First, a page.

In the early 1970s,  retroviruses  and  reverse  transcriptase  were discovered, showing for the first time that enzymes could copy RNA into DNA (the opposite of the usual route for transmission of genetic information). For this work, David BaltimoreRenato Dulbecco and Howard Temin were awarded a Nobel Prize in 1975. In 1976, Walter Fiers  and his team determined the first complete nucleotide sequence of an RNA virus genome, that of  bacteriophage MS2.

In 1977,  introns  and  RNA splicing  were discovered in both mammalian viruses and in cellular genes, resulting in a 1993 Nobel to Philip Sharp and Richard Roberts. Catalytic RNA molecules (ribozymes) were discovered in the early 1980s, leading to a 1989 Nobel award to  Thomas Cech  and  Sidney  Altman. In 1990, it was found in Petunia that introduced genes can silence similar genes of the plant’s own, now known to be a result of  RNA interference.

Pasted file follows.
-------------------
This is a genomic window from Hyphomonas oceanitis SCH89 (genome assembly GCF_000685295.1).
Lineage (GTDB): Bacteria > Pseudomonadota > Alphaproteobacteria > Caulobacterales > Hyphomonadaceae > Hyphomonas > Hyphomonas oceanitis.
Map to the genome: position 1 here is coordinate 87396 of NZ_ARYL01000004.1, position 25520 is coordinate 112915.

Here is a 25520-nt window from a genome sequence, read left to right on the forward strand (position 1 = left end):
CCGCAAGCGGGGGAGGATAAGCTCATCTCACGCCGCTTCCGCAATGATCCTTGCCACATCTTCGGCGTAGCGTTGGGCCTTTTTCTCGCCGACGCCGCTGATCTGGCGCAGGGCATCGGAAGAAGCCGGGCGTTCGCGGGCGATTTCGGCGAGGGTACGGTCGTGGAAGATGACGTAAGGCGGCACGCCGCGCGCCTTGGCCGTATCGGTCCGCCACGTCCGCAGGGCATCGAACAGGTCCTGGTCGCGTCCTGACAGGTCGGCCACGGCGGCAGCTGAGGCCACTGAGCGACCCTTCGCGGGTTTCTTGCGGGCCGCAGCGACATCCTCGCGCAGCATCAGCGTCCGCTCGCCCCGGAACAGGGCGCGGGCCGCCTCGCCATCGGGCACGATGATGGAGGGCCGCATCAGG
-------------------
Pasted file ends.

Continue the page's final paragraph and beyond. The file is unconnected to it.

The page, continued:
At about the same time, 22 nt long RNAs, now called  microRNAs,  were found to have a role in the  development of  C. elegans. Studies on RNA interference gleaned a Nobel Prize for  Andrew Fire  and  Craig Mello  in 2006, and another Nobel was awarded for studies on the transcription of RNA to  Roger Kornberg  in the same year. The discovery of gene regulatory RNAs has led to attempts to develop drugs made of RNA, such as  siRNA,  to silence genes.  Adding to the Nobel prizes awarded for research on RNA in 2009 it was awarded for the elucidation of the atomic structure of the ribosome to  Venki RamakrishnanThomas A. Steitz,  and  Ada Yonath.

Relevance for prebiotic chemistry and abiogenesis

In 1968,  Carl Woese  hypothesized that RNA might be catalytic and suggested that the earliest forms of life (self-replicating molecules) could have relied on RNA both to carry genetic information and to catalyze biochemical reactions—an RNA world.

In March 2015, complex DNA and RNA  nucleotides, including uracilcytosine  and  outer space conditions, using starter chemicals, such as  pyrimidine, an  organic compound commonly found in meteoritesPyrimidine, like  polycyclic aromatic hydrocarbons (PAHs), is one of the most carbon-rich compounds found in the  Universe  and may have been formed in  red giants  or in  interstellar dust  and gas clouds